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COVID-19: How the Singapore fashion community is pivoting to make face masks

Fashion designers, clothing brands and tailors are joining forces to sew reusable masks for Singapore’s migrant community and healthcare frontliners.

COVID-19: How the Singapore fashion community is pivoting to make face masks

Local fashion label Klarra has switched its production to focus on producing face masks. (Photo: Instagram/Klarra)

Singapore-based Tala Alamuddin, sister of human rights lawyer Amal Clooney (yes, George Clooney’s wife), recently copped some flak for being tone-deaf by selling luxury face masks, priced at S$46 each, on her website. Accused of profiteering from the pandemic, the fashion designer eventually had to clarify that all proceeds from the mask sales will be donated to the Singapore Red Cross in aid of those directly affected by the coronavirus.

But while her gesture seems to have been taken the wrong way – at least initially – this has not stopped a slew of local designers from stepping up to contribute to alleviating the mask shortage that Singapore is currently facing.

From fashion brands with in-house ateliers to local tailors and independent designers and even fashion school students, many in Singapore’s fashion community have risen to the challenge of pivoting their work to produce masks for the needy.

Arguably one of the most ambitious initiatives is bespoke tailor brand CYC’s plan to produce 300,000 masks for migrant workers. Even before the circuit breaker was implemented, Loo Fern Fong, managing director of CYC, said she felt a calling to find a way to alleviate the plight of foreign workers in the country.

“I often see the foreign workers on the streets doing all the work that we Singaporeans do not want to do and I felt sorry for them and concerned about their safety during this pandemic,” said Loo.

So, she enlisted her team to begin prototyping and testing various mask designs to test their efficacy. As one of Singapore’s most established tailors, CYC already has the capability to cut the large amounts of fabric to size for the masks. What they needed were more people who could sew to help piece the masks together. The Textile and Fashion Industry Centre, the training arm of the Textile & Fashion Federation (TaFF), volunteered to help with the mask making efforts, inspiring Loo to also crowdsource for volunteers to sew the masks.

Since then, in collaboration with TaFF, other fashion brands such as Bodynits, Common Suits and Fuchsia Lane have mobilised their sewing staff to pitch in. In addition, the Fairmont Hotel and other organisations including the Singapore Prison Services and Tzu Chi Singapore have contributed to sewing efforts.

CYC also has an online application form for individuals who have the capability to sew 300 masks within 10 days to volunteer their skills. They will contact these volunteers – about 200 out of 4,000 sign-ups have been selected – on a rolling basis, to ensure proper coordination of logistics. To date, about 40,000 masks have been made.

Others in the fashion community have also found various ways to make a difference in this crisis.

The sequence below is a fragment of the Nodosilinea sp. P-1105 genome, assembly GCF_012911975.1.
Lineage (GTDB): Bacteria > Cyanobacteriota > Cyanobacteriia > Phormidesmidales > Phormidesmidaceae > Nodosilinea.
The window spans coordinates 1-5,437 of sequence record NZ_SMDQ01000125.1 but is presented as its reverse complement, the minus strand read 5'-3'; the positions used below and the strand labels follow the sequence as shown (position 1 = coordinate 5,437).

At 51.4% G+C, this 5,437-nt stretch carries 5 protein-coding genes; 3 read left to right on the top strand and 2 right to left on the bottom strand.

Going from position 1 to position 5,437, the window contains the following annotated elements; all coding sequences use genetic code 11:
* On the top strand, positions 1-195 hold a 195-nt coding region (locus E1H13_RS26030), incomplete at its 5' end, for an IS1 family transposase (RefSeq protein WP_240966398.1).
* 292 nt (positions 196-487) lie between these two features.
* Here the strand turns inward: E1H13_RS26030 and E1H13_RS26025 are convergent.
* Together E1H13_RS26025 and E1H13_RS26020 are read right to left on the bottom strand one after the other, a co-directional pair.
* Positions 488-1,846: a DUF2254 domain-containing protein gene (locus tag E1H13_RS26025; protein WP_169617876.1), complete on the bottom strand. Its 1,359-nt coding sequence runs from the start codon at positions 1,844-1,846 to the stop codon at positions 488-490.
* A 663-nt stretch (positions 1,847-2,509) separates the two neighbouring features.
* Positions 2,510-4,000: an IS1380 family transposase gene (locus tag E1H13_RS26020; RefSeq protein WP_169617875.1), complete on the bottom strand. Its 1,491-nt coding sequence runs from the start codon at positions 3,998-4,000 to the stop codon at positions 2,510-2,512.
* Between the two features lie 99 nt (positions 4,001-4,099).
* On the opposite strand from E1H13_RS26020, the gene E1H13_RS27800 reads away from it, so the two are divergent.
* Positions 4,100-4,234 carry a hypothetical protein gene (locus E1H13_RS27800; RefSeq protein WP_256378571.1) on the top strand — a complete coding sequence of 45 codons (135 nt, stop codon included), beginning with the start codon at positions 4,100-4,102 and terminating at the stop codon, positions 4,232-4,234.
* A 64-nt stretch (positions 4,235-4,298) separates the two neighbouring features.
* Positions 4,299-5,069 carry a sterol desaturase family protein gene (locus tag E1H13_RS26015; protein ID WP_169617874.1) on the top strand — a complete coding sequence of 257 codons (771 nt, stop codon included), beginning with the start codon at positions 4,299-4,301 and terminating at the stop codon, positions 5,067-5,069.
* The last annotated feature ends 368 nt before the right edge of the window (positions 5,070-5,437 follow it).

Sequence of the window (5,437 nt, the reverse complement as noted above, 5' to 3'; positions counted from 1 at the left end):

Fashion brand Klarra’s design team has donated a batch of reusable non-medical masks to Project Masks by The People’s Association Women’s Integrated Network Council, while bridal designer Fatimah Mohsin launched an independent project to make washable masks for frontliners in Singapore.

Singapore-based designers Ifeoma Ubby of Olive Ankara and Nicolas Laville of Nicolas Laville Couture have also turned to mask-making, with some proceeds from the sale of their masks going towards charities.

Ubby’s masks are made of African wax print fabrics and are reusable. “These are not medical masks (but thanks to the double layer construction you can fit your surgical mask inside for higher protection),” she wrote on Instagram, adding: “10% of the revenue will be donated to local charities helping migrant workers and Singaporeans in need.”

Laville, a couturier who used to work for Anne Fontaine, Kenzo and Christian Lacroix and who now produces bespoke gowns and wedding dresses, applied his pattern-making skills to producing (non-surgical) masks, “Using material that I had and not used at all. Some were personalised as well.”

Laville’s initial batch of 55 masks have sold out, but those who are interested can send him a WhatsApp message (details on his website) – 80 per cent of the proceeds will go to charity.

These efforts have in turn gone on to inspire even more kind hearted souls to pitch in with their skills. About a week ago, Corneliu Dinu Tudor Bodiciu, lecturer-in-charge of the Fashion Design and Textiles Programme at the School of Fashion, Lasalle College of the Arts, began sewing masks for migrant workers at home, made with sponsored fabrics and cotton bedsheets.

When his fashion design students heard of what he was doing, he was touched that they began to offer their help as well, even though they are currently in the midst of completing their final year school submissions without access to the school’s design facilities. About eight of them will start sewing within the week, he told CNA Luxury.

Ultimately, those involved in mask making say they hope the fruits of their labour will convey their gratitude to the workers and frontliners who have consistently contributed to the country’s growth.

Said Loo, “The overwhelming support from so many Singaporeans show that our people do have a heart for migrant workers and that we are all very grateful for the work that they do in Singapore. We are thankful that there are so many people who are so committed to be on the frontline.”

READ> Malaysian fashion designers to produce hospital gowns for healthcare workers

Source: CNA/ds